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Teachers and Social Security

August 27, 2008

Re "Pension apprehension," editorial, Aug. 22

Your editorial describes my situation perfectly. I worked under Social Security for several years in my first post-college occupation. Then, in midlife, I returned to school, earned three teaching credentials and have taught special education students for the last 18 years.

Now that retirement is fast approaching, imagine my surprise to learn that my Social Security benefits -- money that I earned and contributed -- will be cut by 50%!

If this "double dipping" were to result in my becoming a wealthy retiree, I could somewhat understand this peculiar law. But wealth is not in my future. In fact, I may have to postpone retirement indefinitely. As you point out, this does feel like punishment. And it's just another example of how our society devalues its teachers.

Norma Stewart

Arcadia

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The Social Security offset is perhaps one of the most discriminatory bills ever passed in Washington. It is directed only at teachers and those who enter the teaching profession. Not firefighters, not police and not nurses. Only teachers.

In order for a non-teacher to receive full Social Security benefits, he or she only needs to pay in for 10 years, or 40 quarters. For a teacher to receive full benefits, that teacher needs to pay in for 30 years, or 120 quarters.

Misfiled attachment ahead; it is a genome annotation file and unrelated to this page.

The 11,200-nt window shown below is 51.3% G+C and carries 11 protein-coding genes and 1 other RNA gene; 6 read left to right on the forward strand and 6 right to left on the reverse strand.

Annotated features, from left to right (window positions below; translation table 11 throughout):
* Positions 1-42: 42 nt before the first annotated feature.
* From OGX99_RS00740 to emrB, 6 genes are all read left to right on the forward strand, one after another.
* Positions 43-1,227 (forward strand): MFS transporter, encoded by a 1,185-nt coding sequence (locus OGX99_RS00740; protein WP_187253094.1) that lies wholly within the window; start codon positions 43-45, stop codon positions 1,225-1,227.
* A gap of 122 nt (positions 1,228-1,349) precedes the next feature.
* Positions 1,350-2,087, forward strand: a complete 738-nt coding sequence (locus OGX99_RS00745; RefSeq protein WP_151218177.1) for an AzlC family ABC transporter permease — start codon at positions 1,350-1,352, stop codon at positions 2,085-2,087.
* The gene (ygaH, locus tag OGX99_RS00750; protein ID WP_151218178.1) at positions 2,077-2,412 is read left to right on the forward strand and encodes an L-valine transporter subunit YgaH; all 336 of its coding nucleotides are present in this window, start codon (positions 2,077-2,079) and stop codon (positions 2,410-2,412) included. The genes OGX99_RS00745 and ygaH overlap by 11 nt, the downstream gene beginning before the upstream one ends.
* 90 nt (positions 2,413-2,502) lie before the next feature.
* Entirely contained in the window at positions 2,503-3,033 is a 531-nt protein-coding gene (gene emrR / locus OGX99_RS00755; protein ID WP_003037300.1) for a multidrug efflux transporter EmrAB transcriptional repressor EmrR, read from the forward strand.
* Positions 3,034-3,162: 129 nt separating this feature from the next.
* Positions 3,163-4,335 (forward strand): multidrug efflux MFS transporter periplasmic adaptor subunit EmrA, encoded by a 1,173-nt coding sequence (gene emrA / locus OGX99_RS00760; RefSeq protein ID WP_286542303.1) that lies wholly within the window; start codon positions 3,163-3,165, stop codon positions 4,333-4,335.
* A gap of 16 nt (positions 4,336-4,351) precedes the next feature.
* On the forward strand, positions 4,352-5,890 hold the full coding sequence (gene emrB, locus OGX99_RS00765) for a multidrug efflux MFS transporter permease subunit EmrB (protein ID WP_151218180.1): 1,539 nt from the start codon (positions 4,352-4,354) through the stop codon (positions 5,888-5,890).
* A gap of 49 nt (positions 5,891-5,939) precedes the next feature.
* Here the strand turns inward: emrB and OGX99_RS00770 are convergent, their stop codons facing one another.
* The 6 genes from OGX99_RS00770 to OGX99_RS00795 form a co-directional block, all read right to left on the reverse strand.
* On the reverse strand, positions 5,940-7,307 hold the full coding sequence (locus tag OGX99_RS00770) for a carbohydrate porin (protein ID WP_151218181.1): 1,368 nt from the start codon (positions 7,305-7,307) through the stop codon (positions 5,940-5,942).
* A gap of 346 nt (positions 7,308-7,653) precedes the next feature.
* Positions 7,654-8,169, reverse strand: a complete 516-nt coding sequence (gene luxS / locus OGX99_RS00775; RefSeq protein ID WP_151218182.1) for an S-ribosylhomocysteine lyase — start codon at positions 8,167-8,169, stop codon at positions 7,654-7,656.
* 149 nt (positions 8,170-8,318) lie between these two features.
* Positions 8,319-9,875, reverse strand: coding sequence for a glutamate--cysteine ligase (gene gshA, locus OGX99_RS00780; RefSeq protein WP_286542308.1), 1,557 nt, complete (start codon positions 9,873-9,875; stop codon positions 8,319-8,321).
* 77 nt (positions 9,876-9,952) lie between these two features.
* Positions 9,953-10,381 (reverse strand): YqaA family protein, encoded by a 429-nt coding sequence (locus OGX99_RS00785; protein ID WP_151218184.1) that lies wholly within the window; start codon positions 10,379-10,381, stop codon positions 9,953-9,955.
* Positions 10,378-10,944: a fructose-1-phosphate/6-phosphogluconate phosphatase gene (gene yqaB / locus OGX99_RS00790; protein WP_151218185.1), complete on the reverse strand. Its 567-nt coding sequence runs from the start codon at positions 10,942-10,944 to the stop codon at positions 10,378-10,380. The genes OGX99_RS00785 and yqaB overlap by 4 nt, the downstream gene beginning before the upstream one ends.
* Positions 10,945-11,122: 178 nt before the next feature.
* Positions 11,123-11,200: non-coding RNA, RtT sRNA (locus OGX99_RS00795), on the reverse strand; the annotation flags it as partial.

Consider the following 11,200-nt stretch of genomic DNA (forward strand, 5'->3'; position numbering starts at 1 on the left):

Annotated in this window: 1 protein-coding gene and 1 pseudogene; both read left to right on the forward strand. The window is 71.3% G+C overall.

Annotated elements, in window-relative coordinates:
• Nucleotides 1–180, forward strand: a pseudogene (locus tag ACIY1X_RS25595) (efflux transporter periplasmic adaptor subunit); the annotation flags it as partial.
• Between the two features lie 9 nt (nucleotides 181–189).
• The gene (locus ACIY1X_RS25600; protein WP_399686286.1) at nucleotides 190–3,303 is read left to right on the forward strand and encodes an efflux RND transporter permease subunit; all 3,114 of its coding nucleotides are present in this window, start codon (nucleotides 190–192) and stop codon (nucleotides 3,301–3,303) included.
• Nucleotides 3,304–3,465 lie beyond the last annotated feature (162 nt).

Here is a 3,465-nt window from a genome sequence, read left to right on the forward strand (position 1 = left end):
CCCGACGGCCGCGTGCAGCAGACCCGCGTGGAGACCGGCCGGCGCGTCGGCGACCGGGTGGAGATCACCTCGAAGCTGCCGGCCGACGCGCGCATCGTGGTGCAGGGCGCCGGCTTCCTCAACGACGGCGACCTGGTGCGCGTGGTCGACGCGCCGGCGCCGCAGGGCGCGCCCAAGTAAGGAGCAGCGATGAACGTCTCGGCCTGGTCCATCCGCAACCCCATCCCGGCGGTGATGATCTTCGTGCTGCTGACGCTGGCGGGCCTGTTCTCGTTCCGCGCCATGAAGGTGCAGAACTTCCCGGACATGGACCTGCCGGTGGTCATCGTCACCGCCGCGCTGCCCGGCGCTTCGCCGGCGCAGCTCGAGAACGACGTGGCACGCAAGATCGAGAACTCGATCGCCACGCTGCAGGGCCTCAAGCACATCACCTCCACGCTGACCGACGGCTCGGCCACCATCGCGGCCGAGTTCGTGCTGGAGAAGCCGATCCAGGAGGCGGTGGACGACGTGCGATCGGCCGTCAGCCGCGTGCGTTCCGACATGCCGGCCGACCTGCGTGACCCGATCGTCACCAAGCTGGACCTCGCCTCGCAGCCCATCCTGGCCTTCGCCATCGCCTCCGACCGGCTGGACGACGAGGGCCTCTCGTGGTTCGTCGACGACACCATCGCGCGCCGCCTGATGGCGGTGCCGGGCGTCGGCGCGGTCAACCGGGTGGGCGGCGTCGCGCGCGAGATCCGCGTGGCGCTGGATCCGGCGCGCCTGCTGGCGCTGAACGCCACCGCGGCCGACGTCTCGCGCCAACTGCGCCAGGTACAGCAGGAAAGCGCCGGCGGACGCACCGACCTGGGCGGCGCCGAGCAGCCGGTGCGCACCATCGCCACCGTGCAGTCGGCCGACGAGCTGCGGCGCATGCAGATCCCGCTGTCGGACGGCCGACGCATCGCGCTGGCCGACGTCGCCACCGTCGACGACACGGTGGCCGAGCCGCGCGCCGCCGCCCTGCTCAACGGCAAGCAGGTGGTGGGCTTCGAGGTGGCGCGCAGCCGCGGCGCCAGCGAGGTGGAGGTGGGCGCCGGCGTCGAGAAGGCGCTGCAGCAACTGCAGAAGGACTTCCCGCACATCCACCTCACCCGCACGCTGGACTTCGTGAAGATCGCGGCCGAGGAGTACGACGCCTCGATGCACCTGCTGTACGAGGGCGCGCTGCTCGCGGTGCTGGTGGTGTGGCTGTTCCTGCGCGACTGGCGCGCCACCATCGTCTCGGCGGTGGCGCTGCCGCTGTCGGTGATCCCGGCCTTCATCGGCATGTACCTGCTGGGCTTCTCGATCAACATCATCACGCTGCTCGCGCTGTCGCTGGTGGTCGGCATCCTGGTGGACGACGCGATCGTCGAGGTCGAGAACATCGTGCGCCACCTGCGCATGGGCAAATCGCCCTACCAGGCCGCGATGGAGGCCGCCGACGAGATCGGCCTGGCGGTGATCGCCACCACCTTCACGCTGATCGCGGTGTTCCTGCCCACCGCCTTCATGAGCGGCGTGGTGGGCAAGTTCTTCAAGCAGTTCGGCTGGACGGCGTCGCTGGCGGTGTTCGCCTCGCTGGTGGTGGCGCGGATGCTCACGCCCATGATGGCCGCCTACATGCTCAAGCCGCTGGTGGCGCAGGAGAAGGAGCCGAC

Your estimated cost of repealing all of the provisions of the offset, $60 billion over 10 years, may or may not be accurate.

You could have written that, in fairness to all of the teachers in the 13 affected states who have paid into Social Security over the years (I am one), it is only right that all of the offsets be repealed and that the estimated cost would be $6 billion a year. Which is less than the cost of one month in Iraq.

Paul Pruss

Lake Forest

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I recently attended a luncheon for retired Orange County teachers.

They were outraged that The Times' editorial opposed full restoration of Social Security benefits for teachers, citing cost. The outrage was that The Times viewed fairness as some sort of commodity that can be apportioned according to a dollars-and-cents formula, instead of acknowledging that fairness is a fundamental ethical precept.

What have we come to as a society when even major media apportion fairness on a cost-benefit basis?

John F. Rossmann

Tustin

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